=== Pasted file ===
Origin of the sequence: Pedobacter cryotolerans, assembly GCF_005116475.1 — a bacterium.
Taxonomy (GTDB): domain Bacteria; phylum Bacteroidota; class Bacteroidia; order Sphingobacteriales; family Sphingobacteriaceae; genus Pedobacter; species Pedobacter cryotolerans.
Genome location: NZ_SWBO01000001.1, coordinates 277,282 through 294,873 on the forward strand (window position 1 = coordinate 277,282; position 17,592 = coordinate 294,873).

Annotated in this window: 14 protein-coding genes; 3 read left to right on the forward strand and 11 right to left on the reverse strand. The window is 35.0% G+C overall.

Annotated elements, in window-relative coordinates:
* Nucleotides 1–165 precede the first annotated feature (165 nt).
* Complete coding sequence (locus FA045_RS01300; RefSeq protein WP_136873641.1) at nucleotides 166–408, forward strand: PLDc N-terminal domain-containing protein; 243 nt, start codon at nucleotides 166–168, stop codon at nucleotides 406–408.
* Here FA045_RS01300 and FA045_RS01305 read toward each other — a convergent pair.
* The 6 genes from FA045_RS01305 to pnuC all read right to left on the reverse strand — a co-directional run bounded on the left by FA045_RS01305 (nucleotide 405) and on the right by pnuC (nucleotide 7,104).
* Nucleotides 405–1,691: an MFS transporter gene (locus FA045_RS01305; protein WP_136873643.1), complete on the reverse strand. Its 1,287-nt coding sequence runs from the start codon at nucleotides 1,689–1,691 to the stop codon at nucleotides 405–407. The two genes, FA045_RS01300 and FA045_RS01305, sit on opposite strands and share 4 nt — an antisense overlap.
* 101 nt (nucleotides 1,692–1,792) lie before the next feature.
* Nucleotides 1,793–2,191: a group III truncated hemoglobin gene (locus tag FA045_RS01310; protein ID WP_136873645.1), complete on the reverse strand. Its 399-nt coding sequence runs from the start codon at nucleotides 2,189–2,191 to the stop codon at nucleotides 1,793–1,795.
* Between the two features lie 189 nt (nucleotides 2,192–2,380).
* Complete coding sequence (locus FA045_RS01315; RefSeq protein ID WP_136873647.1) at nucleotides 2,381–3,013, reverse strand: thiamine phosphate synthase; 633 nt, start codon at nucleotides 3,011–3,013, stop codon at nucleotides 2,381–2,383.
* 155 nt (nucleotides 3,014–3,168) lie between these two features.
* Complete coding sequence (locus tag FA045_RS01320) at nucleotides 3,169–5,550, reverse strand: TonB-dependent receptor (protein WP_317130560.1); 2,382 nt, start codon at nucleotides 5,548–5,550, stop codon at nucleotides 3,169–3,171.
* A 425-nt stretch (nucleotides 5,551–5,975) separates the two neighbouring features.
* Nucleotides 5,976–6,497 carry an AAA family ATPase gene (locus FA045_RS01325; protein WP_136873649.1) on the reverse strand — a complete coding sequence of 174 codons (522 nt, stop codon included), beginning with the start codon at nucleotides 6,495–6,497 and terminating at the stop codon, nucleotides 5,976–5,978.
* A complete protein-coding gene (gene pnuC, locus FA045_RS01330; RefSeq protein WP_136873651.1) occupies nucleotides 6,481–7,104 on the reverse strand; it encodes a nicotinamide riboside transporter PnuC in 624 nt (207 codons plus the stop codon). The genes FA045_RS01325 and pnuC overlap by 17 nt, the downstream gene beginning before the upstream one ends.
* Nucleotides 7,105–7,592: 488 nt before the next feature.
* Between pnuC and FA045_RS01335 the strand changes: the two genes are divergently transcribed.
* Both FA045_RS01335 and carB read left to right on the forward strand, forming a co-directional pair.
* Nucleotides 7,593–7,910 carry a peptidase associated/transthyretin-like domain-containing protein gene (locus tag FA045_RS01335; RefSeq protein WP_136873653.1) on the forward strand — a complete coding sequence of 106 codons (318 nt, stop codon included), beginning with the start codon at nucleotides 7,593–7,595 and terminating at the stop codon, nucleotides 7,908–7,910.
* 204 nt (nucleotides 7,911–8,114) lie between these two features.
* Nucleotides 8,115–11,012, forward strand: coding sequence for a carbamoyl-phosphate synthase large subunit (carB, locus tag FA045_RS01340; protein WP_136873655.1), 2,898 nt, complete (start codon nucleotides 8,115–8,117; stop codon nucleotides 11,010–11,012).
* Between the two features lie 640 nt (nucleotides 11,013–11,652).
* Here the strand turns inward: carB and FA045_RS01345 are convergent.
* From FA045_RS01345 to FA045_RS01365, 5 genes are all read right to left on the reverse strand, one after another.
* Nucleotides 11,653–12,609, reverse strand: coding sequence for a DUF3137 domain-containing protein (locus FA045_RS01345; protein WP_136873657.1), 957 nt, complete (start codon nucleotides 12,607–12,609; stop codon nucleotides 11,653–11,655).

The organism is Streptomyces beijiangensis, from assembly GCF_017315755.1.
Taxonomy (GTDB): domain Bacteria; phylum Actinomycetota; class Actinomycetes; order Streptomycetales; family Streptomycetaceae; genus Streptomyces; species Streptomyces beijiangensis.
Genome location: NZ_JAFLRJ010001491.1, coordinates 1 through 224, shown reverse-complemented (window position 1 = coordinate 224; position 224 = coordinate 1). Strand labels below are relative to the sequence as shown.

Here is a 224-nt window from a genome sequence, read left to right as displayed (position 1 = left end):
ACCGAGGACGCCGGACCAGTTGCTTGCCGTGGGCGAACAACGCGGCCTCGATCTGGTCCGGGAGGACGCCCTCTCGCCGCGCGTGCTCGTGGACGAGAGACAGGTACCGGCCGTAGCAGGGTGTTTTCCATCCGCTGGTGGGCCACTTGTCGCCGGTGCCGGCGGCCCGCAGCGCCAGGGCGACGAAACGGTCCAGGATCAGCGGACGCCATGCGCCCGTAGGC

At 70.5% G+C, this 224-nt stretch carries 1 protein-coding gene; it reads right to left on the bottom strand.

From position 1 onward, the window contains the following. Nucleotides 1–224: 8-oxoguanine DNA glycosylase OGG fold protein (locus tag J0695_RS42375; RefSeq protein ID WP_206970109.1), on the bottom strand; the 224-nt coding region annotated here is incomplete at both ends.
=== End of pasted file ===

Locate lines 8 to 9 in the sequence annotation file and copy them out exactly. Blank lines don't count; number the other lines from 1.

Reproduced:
* Here FA045_RS01300 and FA045_RS01305 read toward each other — a convergent pair.
* The 6 genes from FA045_RS01305 to pnuC all read right to left on the reverse strand — a co-directional run bounded on the left by FA045_RS01305 (nucleotide 405) and on the right by pnuC (nucleotide 7,104).